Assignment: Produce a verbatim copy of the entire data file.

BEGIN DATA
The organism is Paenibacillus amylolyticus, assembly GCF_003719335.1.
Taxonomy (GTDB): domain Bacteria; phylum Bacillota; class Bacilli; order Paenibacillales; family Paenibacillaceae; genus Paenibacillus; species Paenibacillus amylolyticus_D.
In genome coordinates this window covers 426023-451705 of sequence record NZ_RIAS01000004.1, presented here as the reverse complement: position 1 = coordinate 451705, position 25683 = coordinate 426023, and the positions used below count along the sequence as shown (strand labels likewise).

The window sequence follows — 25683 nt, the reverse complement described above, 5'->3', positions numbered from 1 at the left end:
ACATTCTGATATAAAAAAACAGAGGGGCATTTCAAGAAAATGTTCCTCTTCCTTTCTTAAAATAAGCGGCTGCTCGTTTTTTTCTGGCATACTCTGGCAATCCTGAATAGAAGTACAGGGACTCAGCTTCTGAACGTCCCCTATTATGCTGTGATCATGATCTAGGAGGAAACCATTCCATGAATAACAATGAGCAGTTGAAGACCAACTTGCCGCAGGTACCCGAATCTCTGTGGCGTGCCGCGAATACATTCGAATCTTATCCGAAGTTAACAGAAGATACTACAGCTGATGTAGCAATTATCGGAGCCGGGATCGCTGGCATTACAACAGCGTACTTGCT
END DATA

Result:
The organism is Paenibacillus amylolyticus, assembly GCF_003719335.1.
Taxonomy (GTDB): domain Bacteria; phylum Bacillota; class Bacilli; order Paenibacillales; family Paenibacillaceae; genus Paenibacillus; species Paenibacillus amylolyticus_D.
In genome coordinates this window covers 426023-451705 of sequence record NZ_RIAS01000004.1, presented here as the reverse complement: position 1 = coordinate 451705, position 25683 = coordinate 426023, and the positions used below count along the sequence as shown (strand labels likewise).

The window sequence follows — 25683 nt, the reverse complement described above, 5'->3', positions numbered from 1 at the left end:
ACATTCTGATATAAAAAAACAGAGGGGCATTTCAAGAAAATGTTCCTCTTCCTTTCTTAAAATAAGCGGCTGCTCGTTTTTTTCTGGCATACTCTGGCAATCCTGAATAGAAGTACAGGGACTCAGCTTCTGAACGTCCCCTATTATGCTGTGATCATGATCTAGGAGGAAACCATTCCATGAATAACAATGAGCAGTTGAAGACCAACTTGCCGCAGGTACCCGAATCTCTGTGGCGTGCCGCGAATACATTCGAATCTTATCCGAAGTTAACAGAAGATACTACAGCTGATGTAGCAATTATCGGAGCCGGGATCGCTGGCATTACAACAGCGTACTTGCT